Scout from Little Rock to Clear Lake (March 10–13, 1865)
aka: Skirmish at Clear Lake
aka: Skirmish at Plum Bayou
The March 10–13, 1865, Union scout from Little Rock (Pulaski County) to Clear Lake by the Third Wisconsin Cavalry Regiment ended with an ambush by a large group of bushwhackers that left several Federal soldiers wounded—two mortally—and eleven men prisoners of war.
On the evening of March 9, 1865, Brigadier General Frederick Salomon sent a message to Brigadier General Powell Clayton, saying, “I am at this hour starting a small scout into the Clear Lake neighborhood”—near present-day England (Lonoke County)—after learning that around twenty-five Confederate guerrillas were gathering there. He warned Clayton that the bushwhackers would likely fall back toward Pine Bluff (Jefferson County) and asked if he could send a force to intercept them, a request Clayton denied since too many of his men were already out on patrols.
Captain Julius Giesler of Company A, Third Wisconsin Cavalry Regiment, led a detachment of about forty troopers from companies A, B, C, D, and E out from their camp at Little Rock, “accompanied by the person who gave information as to the whereabouts of the band, as a guide” on March 10. The next day, as they approached Clear Lake, “the guide gave a signal and disappeared in the thicket.” Moments later, hidden guerrillas fired a volley, and Giesler—who had been cited as a “brave and efficient officer” after the January 14, 1865, Action at Dardanelle—fell from his horse, riddled with five bullets.
Four other Federals fell wounded, and eleven were captured by the guerrillas as the rest of the detachment scattered. While Union officials said the bushwhacker band, which a Little Rock newspaper said was led by Marcus Vaugine, numbered 200, the same newspaper reported that the forces on both sides were roughly equal. Many of the Wisconsin troopers returned to Little Rock to lead a stronger force back to recover Giesler and try to capture the treacherous guide. Seven other Third Wisconsin soldiers showed up at Pine Bluff on March 13 to bring news of the disaster. Giesler died on March 12, and Private Daniel H. Hooper of Company D succumbed to his wounds on March 15. Major Thomas Derry of the Third Wisconsin sent a list of casualties from the skirmish to Wisconsin, where it was published in several newspapers.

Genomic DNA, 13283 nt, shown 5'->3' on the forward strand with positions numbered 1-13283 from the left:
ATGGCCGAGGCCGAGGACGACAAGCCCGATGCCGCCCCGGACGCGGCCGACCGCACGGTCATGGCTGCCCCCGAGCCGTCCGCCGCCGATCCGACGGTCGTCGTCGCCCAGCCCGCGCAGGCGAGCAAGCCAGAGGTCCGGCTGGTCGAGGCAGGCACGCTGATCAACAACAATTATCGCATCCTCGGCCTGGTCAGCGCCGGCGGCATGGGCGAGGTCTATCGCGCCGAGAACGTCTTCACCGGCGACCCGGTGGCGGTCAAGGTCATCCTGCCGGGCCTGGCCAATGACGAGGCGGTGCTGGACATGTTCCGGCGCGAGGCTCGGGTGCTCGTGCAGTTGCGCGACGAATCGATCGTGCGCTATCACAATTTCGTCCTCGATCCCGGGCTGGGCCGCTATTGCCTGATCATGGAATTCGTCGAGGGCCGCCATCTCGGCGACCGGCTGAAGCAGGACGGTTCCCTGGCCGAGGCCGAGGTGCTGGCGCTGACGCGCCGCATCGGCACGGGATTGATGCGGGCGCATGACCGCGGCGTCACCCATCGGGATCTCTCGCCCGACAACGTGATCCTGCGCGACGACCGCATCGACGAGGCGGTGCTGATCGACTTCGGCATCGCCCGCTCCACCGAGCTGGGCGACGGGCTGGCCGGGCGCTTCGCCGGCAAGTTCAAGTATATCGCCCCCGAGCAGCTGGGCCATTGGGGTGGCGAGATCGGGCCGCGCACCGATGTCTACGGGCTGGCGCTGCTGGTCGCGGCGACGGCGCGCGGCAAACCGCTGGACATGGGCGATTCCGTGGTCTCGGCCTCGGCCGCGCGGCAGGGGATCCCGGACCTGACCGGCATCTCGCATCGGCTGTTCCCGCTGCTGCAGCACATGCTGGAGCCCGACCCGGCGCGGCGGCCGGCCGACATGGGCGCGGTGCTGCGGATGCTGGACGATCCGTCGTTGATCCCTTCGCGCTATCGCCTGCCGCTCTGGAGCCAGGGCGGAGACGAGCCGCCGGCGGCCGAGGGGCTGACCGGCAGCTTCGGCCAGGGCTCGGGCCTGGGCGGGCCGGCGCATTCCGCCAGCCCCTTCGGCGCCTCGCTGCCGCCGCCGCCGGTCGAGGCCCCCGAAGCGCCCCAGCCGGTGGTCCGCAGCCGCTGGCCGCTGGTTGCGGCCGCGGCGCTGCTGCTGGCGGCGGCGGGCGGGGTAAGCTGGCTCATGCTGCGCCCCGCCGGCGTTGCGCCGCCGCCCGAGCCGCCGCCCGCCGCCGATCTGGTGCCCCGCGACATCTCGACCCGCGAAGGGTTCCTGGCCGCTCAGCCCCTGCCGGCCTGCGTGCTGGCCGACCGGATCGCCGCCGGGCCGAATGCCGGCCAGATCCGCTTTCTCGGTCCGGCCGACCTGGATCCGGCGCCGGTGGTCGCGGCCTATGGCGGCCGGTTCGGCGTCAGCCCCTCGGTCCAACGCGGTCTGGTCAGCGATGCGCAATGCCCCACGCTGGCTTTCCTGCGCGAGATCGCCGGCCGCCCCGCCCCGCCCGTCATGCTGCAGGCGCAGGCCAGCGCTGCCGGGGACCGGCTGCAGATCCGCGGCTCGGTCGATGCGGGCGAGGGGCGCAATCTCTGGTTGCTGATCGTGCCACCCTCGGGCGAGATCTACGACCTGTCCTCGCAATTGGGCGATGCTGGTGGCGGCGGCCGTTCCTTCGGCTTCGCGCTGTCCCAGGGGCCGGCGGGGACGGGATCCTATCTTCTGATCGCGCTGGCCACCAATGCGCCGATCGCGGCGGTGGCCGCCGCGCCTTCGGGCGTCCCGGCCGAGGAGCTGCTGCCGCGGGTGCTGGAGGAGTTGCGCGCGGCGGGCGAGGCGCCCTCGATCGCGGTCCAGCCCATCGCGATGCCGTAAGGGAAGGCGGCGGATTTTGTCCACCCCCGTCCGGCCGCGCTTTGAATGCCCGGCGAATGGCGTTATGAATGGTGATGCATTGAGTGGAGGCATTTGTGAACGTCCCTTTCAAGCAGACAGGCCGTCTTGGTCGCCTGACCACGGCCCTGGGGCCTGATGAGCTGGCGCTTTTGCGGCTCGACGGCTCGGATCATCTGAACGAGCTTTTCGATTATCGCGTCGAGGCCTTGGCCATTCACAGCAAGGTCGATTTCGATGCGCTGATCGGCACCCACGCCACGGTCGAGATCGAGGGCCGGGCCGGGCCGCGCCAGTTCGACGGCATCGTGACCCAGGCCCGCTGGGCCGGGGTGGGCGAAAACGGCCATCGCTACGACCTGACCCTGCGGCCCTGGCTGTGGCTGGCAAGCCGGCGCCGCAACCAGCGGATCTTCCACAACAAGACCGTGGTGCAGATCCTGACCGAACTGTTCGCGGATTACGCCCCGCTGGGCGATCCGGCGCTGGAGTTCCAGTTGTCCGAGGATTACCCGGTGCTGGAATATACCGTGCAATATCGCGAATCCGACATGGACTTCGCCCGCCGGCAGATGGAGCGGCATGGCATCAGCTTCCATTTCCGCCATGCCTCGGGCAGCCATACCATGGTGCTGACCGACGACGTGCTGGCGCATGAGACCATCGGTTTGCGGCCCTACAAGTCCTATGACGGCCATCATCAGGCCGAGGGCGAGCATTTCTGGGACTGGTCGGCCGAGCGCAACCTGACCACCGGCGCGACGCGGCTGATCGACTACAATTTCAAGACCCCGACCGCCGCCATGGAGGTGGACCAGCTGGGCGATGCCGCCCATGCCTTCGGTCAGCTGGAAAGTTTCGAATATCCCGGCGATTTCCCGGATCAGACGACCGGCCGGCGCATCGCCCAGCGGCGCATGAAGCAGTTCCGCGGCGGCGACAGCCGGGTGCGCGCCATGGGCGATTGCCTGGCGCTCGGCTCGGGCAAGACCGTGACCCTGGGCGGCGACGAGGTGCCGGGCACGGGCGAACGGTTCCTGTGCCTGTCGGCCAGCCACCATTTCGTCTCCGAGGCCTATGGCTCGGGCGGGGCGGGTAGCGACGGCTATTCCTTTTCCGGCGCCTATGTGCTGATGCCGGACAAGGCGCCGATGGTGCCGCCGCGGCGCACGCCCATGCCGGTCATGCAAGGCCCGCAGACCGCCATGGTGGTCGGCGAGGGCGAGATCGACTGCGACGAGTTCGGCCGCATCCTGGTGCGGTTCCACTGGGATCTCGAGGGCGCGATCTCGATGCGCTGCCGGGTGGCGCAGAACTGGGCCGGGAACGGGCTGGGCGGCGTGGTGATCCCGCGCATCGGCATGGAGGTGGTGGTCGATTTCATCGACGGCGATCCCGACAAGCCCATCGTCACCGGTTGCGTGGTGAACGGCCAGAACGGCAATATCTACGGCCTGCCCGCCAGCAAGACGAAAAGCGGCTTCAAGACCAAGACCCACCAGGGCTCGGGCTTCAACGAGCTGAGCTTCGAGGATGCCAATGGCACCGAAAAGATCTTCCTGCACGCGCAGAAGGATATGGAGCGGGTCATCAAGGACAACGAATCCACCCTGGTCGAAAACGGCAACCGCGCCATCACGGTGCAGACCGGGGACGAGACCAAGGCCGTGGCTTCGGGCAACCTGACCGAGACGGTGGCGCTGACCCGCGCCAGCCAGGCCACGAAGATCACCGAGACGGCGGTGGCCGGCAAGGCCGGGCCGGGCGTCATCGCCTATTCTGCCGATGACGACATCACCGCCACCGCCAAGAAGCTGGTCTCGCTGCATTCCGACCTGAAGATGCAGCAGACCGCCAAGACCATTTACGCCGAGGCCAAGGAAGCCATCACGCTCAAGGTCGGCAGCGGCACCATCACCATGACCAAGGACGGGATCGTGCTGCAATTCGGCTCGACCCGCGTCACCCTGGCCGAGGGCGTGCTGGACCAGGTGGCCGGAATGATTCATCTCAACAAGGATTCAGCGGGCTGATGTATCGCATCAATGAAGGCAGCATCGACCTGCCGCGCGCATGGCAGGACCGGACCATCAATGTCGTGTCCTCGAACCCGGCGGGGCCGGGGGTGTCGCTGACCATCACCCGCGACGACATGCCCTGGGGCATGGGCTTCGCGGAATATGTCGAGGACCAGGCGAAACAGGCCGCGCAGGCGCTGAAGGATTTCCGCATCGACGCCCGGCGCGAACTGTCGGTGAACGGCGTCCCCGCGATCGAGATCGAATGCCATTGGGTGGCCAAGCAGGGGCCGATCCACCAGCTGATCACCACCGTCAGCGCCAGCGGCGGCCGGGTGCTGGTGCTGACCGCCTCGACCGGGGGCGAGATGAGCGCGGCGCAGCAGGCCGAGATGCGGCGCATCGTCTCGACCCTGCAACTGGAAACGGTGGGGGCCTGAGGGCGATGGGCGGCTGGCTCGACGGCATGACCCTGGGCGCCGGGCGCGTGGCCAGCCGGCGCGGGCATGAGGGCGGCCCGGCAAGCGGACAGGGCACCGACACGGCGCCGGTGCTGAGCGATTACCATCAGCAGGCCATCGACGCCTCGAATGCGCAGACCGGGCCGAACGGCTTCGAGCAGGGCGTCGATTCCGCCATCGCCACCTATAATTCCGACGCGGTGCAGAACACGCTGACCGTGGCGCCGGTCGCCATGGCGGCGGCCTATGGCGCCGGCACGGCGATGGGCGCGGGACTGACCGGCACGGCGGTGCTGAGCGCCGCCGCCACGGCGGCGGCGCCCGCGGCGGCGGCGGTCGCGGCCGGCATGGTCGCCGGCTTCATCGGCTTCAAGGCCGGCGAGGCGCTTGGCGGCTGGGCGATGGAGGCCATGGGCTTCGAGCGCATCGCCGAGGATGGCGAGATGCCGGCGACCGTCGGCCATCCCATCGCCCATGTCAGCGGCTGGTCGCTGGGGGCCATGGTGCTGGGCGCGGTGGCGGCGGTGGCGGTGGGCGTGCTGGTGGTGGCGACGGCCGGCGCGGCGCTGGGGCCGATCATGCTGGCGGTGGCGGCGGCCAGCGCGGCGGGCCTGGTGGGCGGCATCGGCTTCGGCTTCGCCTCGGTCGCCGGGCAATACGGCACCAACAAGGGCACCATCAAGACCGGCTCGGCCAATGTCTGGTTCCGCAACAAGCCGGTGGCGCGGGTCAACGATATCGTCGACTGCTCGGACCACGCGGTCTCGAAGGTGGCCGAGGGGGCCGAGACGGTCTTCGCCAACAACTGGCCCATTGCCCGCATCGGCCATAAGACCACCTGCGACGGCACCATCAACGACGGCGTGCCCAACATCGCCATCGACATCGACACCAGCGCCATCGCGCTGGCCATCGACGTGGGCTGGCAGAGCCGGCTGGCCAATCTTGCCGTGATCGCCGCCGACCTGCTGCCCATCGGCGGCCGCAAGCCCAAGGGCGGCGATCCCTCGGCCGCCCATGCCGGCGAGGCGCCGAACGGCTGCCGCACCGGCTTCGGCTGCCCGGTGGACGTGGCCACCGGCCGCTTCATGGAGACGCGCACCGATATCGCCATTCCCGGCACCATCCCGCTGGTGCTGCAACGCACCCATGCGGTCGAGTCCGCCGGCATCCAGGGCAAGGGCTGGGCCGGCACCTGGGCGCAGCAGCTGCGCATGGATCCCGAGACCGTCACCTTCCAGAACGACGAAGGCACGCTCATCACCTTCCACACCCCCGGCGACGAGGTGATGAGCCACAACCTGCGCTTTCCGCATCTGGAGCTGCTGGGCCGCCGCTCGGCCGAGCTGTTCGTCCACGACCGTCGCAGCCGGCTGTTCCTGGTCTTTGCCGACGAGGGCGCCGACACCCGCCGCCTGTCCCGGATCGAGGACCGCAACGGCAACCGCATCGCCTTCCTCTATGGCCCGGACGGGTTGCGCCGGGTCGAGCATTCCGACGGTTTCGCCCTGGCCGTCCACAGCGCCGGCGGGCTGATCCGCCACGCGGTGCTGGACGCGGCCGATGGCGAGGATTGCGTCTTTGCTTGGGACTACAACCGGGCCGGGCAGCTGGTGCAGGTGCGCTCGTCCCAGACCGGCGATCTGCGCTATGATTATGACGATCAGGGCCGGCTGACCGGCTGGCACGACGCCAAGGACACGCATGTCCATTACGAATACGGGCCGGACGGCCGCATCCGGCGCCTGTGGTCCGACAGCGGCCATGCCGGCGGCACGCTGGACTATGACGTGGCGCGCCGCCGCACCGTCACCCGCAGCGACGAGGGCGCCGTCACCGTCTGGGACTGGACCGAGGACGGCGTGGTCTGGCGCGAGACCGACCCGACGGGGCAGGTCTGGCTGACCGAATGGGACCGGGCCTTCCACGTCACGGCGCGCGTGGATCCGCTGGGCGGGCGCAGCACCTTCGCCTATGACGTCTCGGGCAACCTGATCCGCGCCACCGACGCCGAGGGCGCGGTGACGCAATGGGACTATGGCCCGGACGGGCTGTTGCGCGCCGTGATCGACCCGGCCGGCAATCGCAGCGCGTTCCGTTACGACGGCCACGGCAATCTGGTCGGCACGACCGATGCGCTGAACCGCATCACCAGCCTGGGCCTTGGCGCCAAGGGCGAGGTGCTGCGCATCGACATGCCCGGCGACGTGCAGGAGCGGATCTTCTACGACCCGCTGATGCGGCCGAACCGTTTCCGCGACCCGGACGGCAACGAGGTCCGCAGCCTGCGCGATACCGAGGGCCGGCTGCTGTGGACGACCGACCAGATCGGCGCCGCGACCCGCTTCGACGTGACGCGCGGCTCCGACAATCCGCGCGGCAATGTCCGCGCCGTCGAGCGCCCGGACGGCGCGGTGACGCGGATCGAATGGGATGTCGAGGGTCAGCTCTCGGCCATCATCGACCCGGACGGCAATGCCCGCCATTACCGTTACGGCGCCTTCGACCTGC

The scout from Little Rock to Clear Lake showed that the Civil War in Arkansas was far from over in the spring of 1865 as active Confederate irregular troops continued seeking opportunities to attack small bands of Union troops.
For additional information:
Hewett, Janet B., et al., eds. Supplement to the Official Records of the Union and Confederate Armies. Vol. 74, pp. 795, 804. Wilmington, NC: Broadfoot Publishing Co., 1998.
“Losses of the 3d Cavalry at Clear Lake, Ark.” Wisconsin Lumberman, April 14, 1865, p. 2; Weekly Wisconsin, April 15, 1865, p. 2.
Quiner, E. B. Military History of Wisconsin. Chicago: Clarke & Co., 1866.
Ross, Margaret, “U.S. Detachment Falls in Trap; Captain Dies.” Arkansas Gazette, March 10, 1965, p. 6B.
The War of the Rebellion: A Compilation of the Official Records of the Union and Confederate Armies, Series I, Vol. 48, part 1, pp. 13, 138; part 2, pp. 1129, 1151. Washington DC: Government Printing Office, 1896.
Mark K. Christ
Central Arkansas Library System
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